Agricultural Practices: Stronger agricultural sectors (linked to lower food imports or higher exports) directly contribute to achieving Goal 2. Sustainable agriculture practices, as encouraged by the goal, can enhance food production and reduce dependency on imports.

Hunger on the Rise: The Alarming Trends of Food Insecurity in Lebanon

Hunger on the Rise: The Alarming Trends of Food Insecurity in Lebanon

SDG 2, also known as Zero Hunger, aims to end hunger, achieve food security, improve nutrition, and promote sustainable agriculture. It’s a critical issue impacting numerous countries, challenging global efforts to achieve a world where everyone has enough nutritious food.

Food insecurity in Lebanon has been escalating, posing a significant threat to the health and well-being of its population. With a substantial portion of the Lebanese facing challenges in accessing sufficient and nutritious food, the situation calls for immediate attention.

The evidence lies in the data trends from 2017 to 2021, which reveal a stark increase in food insecurity. The percentage of the population experiencing moderate or severe food insecurity has more than doubled, climbing from 14.7% to 36.5%. Severe food insecurity has also tripled, rising from 4.2% to 12.6%. Concurrently, the prevalence of undernourishment has increased from 6.8% to 10.9% by 2020. These figures highlight a disturbing deterioration in food security, suggesting that an increasing number of individuals are unable to meet their basic food needs.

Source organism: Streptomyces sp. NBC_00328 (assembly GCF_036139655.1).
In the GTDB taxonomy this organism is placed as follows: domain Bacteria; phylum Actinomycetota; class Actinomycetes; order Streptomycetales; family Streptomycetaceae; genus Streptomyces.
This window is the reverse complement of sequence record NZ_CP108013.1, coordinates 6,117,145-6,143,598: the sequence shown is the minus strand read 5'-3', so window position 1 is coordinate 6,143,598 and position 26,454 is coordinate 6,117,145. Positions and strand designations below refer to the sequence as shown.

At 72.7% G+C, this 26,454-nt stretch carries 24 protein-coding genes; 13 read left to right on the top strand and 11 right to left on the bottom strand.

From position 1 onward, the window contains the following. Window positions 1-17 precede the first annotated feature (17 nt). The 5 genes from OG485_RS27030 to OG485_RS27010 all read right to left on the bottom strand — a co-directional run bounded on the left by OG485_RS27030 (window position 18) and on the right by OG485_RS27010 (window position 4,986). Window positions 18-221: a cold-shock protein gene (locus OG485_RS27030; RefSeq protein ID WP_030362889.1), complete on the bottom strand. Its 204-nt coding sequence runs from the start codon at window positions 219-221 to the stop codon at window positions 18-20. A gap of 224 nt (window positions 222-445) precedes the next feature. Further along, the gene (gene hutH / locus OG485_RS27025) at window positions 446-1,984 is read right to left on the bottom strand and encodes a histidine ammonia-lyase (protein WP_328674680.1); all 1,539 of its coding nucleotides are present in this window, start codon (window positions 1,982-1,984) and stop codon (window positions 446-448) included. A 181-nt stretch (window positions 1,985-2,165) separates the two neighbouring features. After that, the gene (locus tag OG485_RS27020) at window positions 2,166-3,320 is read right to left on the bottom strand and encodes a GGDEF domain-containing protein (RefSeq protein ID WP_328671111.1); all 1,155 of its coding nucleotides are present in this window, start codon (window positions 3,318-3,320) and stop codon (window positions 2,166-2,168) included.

This rising tide of hunger is not just a statistic; it is the daily reality of families like that of Layla, a single mother who skips meals to ensure her children eat, and Youssef, an elderly man who once prided himself on providing for his family but now relies on food aid. Their stories are the true measure of this crisis, lending a face and voice to the stark numbers.